Another prominent example is DropBox.com. When they created their explainer video, their sign-up rate increased by 10% resulting in several thousand extra sign-ups per day. Here's what their explainer video looked like (note how they used the metaphor of the "magic pocket" to further clarify the concept):

YouTube video

"Matt, I run a small business. These companies aren't like mine and I don't have time."

If I told you had a high likelihood of increasing your lead generation rate between 2-10% by making a one-time investment of 8-20 hours -- would you do it, or at least delegate the task to someone you trusted?


#7 - A super simple contact form


Not too long ago I tried a new lead generation technique using direct mail. Ultimately, I stopped sending them because it proved to be too much work for too little return. It wasn't scalable.

However, since part of the process involved reviewing a variety of small business websites I learned that many were shooting themselves in the foot with a hard to find, complete lack of, or overly complex contact form.

Here's an example:


Here's another example of a website that tries to push people sitting at their computer into the extra step of picking the phone to call them.

Sure, its not a lot of "work" per se, but giving people the option just to enter their name, email, and a short message could significantly increase their lead gen rate.


Finally, beware of using a CAPTCHA on your contact form if you're worried about spam submissions as in the example below. A CAPTCHA is what those fields are called where you're required to type in a set of numbers and letters from a computer generated image.


CAPTCHA's can kill your conversion rates. So if you're worried about spam, I recommend either using a form that's auto-generated with Javascript (i.e. go sign-up for a free account at Wufoo.com and use one of their embeddable forms).

Or if you have a developer on staff, here's another, slightly more technical option: tell him or her to add some blank "hidden" field to the form. This way, if a human is submitting the form, they will be blank, but if a robot spammer is submitting the form, they will be full and you can automatically discard the form entry.

The best rule of thumb for creating a contact form that converts is to keep it simple (3-5 fields at most) and test it occasionally to make sure it works.

Also, similar to the data I presented above on how I increased my email list sign-ups, you can experiment with placing your contact form in multiple pages of your website for an even higher contact conversion rate.

#8 - An FAQ section


I've written in detail in the not-so-distant past about the importance of having an FAQ section on your website and how it can grow your bottom-line.

An FAQ section is really just an opportunity to anticipate and address the needs of your target audience. Its purpose to reassure them (usually immediately prior to the purchase decision) and set clear expectations.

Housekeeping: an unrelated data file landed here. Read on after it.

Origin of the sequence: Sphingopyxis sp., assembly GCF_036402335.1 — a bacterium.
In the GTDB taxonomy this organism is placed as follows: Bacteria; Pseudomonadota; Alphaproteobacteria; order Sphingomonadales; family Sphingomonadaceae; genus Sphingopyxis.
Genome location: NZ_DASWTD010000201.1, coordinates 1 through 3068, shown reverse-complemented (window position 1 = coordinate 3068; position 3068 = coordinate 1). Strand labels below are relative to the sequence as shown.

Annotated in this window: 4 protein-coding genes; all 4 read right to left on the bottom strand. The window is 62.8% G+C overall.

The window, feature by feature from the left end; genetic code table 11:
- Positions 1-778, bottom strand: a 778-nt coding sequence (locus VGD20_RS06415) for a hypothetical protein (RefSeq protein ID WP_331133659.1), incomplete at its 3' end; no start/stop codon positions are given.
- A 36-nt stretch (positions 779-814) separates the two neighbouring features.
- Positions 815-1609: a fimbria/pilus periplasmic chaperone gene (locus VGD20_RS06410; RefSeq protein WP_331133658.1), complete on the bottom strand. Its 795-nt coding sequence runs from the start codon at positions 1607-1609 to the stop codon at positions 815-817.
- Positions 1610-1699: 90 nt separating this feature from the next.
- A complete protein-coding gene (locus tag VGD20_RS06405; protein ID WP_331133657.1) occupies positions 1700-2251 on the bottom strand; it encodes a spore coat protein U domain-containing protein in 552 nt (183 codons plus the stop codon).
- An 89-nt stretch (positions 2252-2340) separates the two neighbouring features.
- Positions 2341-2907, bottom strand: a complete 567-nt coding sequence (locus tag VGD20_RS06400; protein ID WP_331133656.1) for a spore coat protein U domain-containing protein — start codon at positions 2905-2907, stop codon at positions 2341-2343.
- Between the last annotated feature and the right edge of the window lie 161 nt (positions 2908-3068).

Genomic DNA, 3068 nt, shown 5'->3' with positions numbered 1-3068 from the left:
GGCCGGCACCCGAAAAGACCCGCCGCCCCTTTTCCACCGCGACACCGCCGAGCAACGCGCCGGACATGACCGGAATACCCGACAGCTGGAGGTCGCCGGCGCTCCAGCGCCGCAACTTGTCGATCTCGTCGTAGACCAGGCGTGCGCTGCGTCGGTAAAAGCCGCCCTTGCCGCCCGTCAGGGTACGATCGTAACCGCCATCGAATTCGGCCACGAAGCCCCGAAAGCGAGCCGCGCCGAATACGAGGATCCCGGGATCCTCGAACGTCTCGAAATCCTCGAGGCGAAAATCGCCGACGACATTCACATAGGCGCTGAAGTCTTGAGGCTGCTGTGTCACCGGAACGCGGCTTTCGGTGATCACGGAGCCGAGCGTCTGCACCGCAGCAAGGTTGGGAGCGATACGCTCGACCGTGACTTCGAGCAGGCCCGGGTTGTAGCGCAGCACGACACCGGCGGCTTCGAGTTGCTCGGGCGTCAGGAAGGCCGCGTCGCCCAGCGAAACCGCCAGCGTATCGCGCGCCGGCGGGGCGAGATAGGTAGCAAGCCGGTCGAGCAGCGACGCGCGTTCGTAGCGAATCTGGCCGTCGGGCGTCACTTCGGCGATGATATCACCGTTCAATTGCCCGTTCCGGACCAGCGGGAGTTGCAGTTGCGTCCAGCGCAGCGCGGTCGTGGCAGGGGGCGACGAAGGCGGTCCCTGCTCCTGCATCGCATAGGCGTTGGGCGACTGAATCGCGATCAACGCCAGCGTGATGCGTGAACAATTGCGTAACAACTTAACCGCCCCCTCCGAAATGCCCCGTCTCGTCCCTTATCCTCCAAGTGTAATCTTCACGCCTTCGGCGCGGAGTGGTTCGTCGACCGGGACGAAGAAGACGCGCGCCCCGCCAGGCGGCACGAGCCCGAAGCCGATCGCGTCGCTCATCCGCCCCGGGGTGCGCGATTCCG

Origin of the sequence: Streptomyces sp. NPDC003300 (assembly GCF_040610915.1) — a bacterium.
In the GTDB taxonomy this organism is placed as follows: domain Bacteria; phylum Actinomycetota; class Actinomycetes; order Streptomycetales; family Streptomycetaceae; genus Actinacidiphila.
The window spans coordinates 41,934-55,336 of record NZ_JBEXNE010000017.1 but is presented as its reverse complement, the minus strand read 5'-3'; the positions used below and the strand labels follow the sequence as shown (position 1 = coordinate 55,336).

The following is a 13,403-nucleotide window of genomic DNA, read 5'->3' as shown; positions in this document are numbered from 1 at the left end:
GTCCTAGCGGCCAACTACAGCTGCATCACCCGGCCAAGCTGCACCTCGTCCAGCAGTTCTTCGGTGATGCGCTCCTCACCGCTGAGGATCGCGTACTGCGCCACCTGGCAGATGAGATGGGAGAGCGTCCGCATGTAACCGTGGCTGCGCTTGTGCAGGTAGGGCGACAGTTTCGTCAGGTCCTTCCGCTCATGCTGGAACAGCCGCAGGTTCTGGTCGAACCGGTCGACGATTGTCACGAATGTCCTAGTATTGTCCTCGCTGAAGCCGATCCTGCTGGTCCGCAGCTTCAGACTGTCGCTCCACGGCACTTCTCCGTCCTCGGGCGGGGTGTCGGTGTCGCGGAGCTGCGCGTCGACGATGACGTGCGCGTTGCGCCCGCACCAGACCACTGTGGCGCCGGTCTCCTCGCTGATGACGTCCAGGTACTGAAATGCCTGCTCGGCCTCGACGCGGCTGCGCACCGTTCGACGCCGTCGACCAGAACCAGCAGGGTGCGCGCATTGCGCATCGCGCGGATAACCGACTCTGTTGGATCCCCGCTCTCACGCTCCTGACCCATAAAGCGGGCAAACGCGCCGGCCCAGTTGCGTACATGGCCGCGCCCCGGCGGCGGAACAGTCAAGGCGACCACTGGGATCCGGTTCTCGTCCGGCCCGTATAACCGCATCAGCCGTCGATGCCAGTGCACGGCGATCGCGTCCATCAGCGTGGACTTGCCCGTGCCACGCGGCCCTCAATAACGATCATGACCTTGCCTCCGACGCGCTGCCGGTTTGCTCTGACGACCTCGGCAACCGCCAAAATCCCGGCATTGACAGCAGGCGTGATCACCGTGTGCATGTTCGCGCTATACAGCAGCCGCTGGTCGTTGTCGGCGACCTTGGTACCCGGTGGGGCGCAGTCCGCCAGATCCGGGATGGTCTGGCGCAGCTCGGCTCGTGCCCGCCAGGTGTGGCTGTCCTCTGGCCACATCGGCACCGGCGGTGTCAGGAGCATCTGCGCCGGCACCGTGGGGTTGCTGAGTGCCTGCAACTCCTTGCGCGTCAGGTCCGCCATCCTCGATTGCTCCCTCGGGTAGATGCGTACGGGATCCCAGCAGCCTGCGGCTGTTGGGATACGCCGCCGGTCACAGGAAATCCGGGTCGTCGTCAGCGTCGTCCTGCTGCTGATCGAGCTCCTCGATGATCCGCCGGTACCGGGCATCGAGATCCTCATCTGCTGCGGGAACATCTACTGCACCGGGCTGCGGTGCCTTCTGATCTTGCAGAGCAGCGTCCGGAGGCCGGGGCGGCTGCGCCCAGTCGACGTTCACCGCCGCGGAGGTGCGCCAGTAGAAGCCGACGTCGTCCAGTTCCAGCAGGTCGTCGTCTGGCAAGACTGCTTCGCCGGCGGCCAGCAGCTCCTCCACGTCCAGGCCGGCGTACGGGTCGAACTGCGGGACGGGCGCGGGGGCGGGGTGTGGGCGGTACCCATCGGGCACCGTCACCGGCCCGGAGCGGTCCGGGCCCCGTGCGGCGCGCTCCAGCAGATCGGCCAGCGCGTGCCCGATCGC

For example, with AutoGrow, before many of our clients buy from us they want to know the answers to questions like: "What's your design process like?... Will you include me in the process so I can give feedback?... Will you wait for my approval before launching the new site?... Can I pay with a credit or debit card?"

What are some of the key questions your customers most frequently ask you before making a purchase? How can you compile them into an FAQ that's "conversational" in nature?

Bonus (Advanced) Tip: Create an autoresponder

autoresponder-imageI love autoresponders. It's a topic I'm looking forward to writing more about in the future.

Autoresponders are one of the simplest and coolest ways to follow-up with potential customers. The best part about it is because it's opt-in, your prospect benefits, and because you can set it up once and it runs automatically, you stand to save lots of time.

There are a few types of autoresponders:

  1. Educational - A free course, like the "Double Your Leads" course that I offer on the right-hand column of our blog here.
  2. "Hey did you forget something?" - If you're in the process of checking out to buy something but then leave the site, the website might automatically follow-up with you to remind you that you still have something your shopping cart.
  3. Content follow-up - This is like an automated newsletter. You create a sequence of emails.
  4. Automated launch sequence - This is basically the idea that you sign-up for someone's newsletter, they send you some educational content, and then at the end "open up" their product for you to buy online for a limited time. Feel free to subscribe to Laura Roeder and her product Social Brilliant to get a better of what I mean here.
  5. Scheduling - If you're a service business you can automatically send subscribers an invitation to schedule an appointment with your business, either right after they sign-up or at set intervals.

There are a number of tools you can use to create an autoresponder. AutoGrow has it's own email marketing autoresponder product called Saber Blast which is affordable and simple to get up and running.


Even if you feel like a newbie to marketing these tips are easy to implement and, if they cost anything other than time, are very budget friendly. To review:

  • Show your visitors where to click with call-to-action buttons -- lead them down the "rabbit hole" that is your sales funnel. Don't leave it up to chance.
  • Constantly build your email list. Feature the opt-in form prominently on your homepage, blog, and on it's only dedicated landing page.
  • Communicate clearly so (a) customers know what problem you can solve for them and (b) the specific benefits to hiring your firm or buying your product.
  • Simplify your contact forms, and consider putting them in multiple places.
  • Add an FAQ section, reassure your customers with it.
  • Finally, setup an autoresponder to educate prospects and to stay in touch until they're ready to buy from you.

As always, thanks for reading. Make sure to subscribe to our newsletter for free weekly articles on building a sales engine in your business, and share this post with friends and colleagues via Facebook, Twitter, Google+ and LinkedIn.

What are some other advanced tips for getting a website to generate leads?